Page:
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Randall Jarrell concludes "Bad Poets" (a mercilessly short piece) with the following:
It would be a hard heart and a dull head that could condemn, except with a sort of sacred awe, such poets for anything that they have done — or rather, for anything that has been done to them: For they have never made anything, they have suffered their poetry as helplessly as they have anything else; so that it is neither the imitation of life nor a slice of life but life itself — beyond good, beyond evil, and certainly beyond reviewing.
The web, of course, allows for the publication of bad poetry like never before. And while the obvious Google search digs up some excellent stuff (which is certainly beyond reviewing), the true gold is to be found in online writing web rings.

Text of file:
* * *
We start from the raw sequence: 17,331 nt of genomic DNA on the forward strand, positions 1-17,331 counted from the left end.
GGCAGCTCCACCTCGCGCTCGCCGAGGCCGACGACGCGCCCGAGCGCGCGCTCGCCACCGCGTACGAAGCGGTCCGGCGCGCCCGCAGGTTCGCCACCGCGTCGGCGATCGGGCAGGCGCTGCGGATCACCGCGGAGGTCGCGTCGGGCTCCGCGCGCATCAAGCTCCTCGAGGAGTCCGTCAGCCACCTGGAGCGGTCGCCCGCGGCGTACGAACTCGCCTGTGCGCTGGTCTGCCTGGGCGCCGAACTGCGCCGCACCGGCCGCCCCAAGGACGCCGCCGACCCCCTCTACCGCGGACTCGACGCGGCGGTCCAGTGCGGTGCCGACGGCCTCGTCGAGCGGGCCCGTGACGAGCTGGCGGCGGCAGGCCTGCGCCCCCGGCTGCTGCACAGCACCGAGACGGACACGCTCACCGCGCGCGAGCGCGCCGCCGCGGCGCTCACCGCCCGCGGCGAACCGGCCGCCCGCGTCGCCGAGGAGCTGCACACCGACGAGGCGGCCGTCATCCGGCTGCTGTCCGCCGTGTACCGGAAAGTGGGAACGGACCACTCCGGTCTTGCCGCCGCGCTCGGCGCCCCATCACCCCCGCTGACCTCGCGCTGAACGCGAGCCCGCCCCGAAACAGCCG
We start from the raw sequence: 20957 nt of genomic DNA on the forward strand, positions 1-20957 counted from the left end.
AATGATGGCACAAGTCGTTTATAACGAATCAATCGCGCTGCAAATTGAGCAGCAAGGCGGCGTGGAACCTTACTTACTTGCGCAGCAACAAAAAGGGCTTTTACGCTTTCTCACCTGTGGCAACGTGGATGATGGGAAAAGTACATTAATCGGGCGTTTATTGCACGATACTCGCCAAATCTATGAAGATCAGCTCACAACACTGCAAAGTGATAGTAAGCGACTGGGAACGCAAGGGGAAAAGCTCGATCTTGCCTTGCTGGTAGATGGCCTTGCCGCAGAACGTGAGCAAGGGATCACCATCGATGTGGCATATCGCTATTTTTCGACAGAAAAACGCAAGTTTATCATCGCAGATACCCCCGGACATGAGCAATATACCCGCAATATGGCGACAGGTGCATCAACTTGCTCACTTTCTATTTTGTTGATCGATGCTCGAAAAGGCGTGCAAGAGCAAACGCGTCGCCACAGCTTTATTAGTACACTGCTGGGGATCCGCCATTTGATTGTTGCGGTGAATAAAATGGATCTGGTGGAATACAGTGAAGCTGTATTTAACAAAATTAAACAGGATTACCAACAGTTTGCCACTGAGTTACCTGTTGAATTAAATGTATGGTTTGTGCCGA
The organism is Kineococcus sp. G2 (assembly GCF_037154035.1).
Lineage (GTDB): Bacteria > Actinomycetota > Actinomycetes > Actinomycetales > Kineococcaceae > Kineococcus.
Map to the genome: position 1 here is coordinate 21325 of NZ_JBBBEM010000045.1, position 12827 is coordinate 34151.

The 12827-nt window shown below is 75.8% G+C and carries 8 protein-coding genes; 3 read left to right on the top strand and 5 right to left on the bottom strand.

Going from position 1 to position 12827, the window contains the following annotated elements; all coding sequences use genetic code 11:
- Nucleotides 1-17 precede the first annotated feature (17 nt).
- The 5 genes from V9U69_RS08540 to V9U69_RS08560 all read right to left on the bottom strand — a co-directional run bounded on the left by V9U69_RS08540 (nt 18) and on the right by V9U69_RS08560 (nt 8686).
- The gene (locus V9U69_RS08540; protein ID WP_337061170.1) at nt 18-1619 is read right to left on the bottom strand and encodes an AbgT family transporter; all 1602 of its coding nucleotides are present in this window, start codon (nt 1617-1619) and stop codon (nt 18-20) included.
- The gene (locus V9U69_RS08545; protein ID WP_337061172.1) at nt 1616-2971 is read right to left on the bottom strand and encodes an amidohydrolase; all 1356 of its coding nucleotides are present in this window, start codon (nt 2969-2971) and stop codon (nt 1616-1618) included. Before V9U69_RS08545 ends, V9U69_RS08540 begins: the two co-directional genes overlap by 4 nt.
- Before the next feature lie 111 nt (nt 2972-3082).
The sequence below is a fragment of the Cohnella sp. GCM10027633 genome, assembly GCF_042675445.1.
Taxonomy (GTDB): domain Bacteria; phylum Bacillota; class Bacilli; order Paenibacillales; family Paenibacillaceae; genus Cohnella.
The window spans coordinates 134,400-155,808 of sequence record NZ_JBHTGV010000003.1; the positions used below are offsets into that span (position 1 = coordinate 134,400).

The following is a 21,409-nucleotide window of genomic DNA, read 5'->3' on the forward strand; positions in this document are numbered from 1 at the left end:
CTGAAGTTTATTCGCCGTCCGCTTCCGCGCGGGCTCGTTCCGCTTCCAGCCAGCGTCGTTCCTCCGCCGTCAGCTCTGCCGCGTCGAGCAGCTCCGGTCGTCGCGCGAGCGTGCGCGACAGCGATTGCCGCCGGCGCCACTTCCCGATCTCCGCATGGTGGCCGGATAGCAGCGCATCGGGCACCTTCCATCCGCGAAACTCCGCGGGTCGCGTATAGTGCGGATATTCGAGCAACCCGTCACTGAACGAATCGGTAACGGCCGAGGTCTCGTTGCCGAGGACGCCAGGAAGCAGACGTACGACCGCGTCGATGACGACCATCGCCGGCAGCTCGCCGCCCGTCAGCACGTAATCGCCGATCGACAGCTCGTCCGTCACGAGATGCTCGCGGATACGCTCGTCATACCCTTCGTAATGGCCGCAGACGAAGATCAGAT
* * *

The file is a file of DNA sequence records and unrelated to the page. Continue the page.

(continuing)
There is some incredible work in there, but to call any of it out — to edit or anthologize, even virtually — and place it above the rest would be to deny the perfect poeticism of the whole; if each poem is itself "life itself," then each site containing it — and each web ring containing that — is by far the greater: Entire universes, accidents of happenstance and yet subtle in their mechanics, offering achingly beautiful insights into human existence in its rawest and purest distillation.
January 23, 2002 10:54 AM
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